Dalai Lama: Dialogue Only Way to Solve Human Problems

June 27th 2010

Yokohama, Japan, 27th June 2010 (by Tsering Tsomo): Using violence in the form of fear and repression cannot solve human problems because fear saddles the mind with needless suspicions and anxiety and blocks the trust and friendship essential to bring real peace and harmony, said His Holiness the Dalai Lama while talking to a group of 28 Chinese journalists, professors, and scholars at an informal meeting at the Intercontinental Grand Hotel in Yokohama this evening.

“The only mutually beneficial way to solve these problems is through face-to-face meetings and talks,” he said, adding Chinese president Hu Jintao’s vision of creating a harmonious society is very relevant in this context.


His Holiness the Dalai Lama meets with Chinese journalists, professors and scholars in Yokohama, Japan on June 27th, 2010. Photo/Tenzin Choejor/OHHDL
Since the establishment of the People’s Republic of China some 60 years ago, the Chinese government has made great achievements but real harmony is yet to be achieved and this is clearly evidenced by President Hu’s harmonious vision for China in the 21st century, said His Holiness. “Harmony comes from the heart, and not by force,” he added.

“Whether they accept it or not, Tibet is a problem,” he said. Tibetans in Tibet still live in fear without freedom to express themselves, to protect and promote their culture, language, and faith. He said just as Chinese people love their culture and language, Tibetans also have the right to cherish the same feelings.

His Holiness said in the last few decades, global interests in Tibetan culture and religion have increased because more people now realize that Tibetans can contribute much to the world in developing inner values of peace and compassion; even well-known scientists are now deeply engaged in exploring and researching the scientific and philosophical aspects of Tibetan Buddhism in bringing holistic well-being to all human beings irrespective of their faiths.

Responding to a question from a Chinese journalist, His Holiness said when the protests   against the Chinese government erupted in Lhasa in March 2008, the Chinese leadership including Premier Wen Jiabao accused the Tibetan exiles in India of instigating the protests which later spread to vast areas of the Tibetan plateau . “I immediately invited the foreign press and the Chinese authorities to Dharamsala so they could see for themselves what we Tibetans are doing in exile,” he said.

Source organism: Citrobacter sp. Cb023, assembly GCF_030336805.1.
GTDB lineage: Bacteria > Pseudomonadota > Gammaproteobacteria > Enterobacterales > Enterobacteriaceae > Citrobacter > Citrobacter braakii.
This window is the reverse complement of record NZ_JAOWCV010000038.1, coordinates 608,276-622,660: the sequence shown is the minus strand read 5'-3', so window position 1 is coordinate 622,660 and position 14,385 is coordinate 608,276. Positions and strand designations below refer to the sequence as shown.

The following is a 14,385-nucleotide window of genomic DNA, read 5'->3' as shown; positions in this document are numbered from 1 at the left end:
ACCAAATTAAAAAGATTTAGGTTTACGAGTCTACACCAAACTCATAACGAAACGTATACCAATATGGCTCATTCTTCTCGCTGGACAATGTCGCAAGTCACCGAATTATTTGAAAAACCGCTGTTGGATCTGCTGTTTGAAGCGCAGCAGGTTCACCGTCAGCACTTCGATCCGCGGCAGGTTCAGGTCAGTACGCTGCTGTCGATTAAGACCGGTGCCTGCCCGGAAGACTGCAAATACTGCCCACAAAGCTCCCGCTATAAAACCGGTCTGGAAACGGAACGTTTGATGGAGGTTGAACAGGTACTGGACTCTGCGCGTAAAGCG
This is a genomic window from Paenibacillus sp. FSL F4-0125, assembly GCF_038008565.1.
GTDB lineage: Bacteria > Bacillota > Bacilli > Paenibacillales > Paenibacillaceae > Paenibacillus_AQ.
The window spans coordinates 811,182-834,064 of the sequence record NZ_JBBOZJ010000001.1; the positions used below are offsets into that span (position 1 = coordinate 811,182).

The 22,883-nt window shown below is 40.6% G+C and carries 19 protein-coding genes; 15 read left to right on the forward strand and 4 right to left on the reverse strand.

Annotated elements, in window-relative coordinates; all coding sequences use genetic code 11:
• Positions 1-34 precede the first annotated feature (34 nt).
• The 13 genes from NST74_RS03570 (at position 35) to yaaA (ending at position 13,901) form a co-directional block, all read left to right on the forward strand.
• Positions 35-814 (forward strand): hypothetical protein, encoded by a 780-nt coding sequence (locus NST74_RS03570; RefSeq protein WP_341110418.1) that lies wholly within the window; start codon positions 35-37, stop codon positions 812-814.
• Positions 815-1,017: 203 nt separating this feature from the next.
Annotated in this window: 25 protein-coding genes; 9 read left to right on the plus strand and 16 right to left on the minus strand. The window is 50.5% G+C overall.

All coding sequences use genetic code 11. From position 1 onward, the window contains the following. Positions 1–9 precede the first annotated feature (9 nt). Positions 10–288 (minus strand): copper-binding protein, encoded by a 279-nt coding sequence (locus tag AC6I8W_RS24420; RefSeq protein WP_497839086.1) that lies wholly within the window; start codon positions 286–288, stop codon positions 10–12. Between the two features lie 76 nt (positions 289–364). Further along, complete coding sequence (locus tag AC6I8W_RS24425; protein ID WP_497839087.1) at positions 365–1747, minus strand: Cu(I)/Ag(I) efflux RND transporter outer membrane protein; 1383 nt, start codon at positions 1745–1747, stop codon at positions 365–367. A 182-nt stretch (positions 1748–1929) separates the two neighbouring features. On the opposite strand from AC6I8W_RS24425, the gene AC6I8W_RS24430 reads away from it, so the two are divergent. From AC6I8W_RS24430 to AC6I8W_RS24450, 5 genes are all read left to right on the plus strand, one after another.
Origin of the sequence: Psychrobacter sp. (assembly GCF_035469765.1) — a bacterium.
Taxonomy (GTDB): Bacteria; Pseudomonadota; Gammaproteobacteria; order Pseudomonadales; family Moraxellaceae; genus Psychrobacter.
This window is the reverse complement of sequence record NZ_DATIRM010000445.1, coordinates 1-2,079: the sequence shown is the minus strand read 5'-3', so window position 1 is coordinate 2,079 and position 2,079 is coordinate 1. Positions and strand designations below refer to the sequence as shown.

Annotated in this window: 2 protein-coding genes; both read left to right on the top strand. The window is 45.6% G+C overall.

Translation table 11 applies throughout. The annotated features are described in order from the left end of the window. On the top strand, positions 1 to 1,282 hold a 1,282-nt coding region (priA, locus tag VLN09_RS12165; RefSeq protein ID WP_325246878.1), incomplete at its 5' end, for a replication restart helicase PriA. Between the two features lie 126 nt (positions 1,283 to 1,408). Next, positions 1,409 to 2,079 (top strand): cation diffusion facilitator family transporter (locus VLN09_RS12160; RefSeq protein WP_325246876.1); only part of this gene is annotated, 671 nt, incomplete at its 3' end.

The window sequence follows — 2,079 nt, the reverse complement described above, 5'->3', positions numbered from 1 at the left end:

His Holiness the Dalai Lama gestures during his meeting in Yokohama, Japan on June 27th, 2010. Photo/Tenzin Choejor/OHHDL
The publications of false reports repeating the same accusations kept appearing in the Chinese state media. “After that on few occasions during my foreign visits, I met with some very upset and angry Chinese protesters; I even tried to explain the reality but they wouldn’t listen,” he said, “that’s why I believe it’s important to meet Chinese press during my visits abroad so I could give them real information.”

His Holiness said since 1979 during the late Premier Deng Xiaoping’s reign, he made many attempts to solve the Tibet issue through talks. There was a real possibility of solving the issue in the early 1980s after Chinese leader Hu Yaobang’s made a well-publicized visit Tibet, but that hope ended soon after Hu’s purge and later his sudden death, he said. The re-establishment of contacts between Beijing and Dharamsala since 2002 has so far culminated in nine meetings but without any concrete headway. He also said he is uncertain about the reasons behind the recent posthumous honor bestowed upon Hu Yaobang by the Chinese leadership.    

In his reply to another journalist about his wish to visit Tibet, His Holiness said, “It is not about me wanting to visit Tibet or not, they [the Chinese government] are not allowing me.” He said the Chinese government did not respond to his request to visit the Tibetan area of Yushu to comfort the victims of the deadly April 14 earthquake. “The Chinese embassy in New Delhi did not accept my donation for the earthquake victims,” he said, adding he had always wanted to visit Tibet way back in 1984 and also wanted to undertake a pilgrimage to Wutaishan mountain in China.

On the fate of Middle Way approach after his passing away, His Holiness said since 2001, the Tibetan exiles have been electing their leaders to head the exile Tibetan administration. “I don’t decide anything and that’s the truth.” The elected representatives make decisions and formulate policies, he said. Majority of the Tibetan people agree on the Middle Way as the best way to solve the Tibet issue because it is a mutually beneficial solution; even some intellectuals in China believe so, said His Holiness.
 

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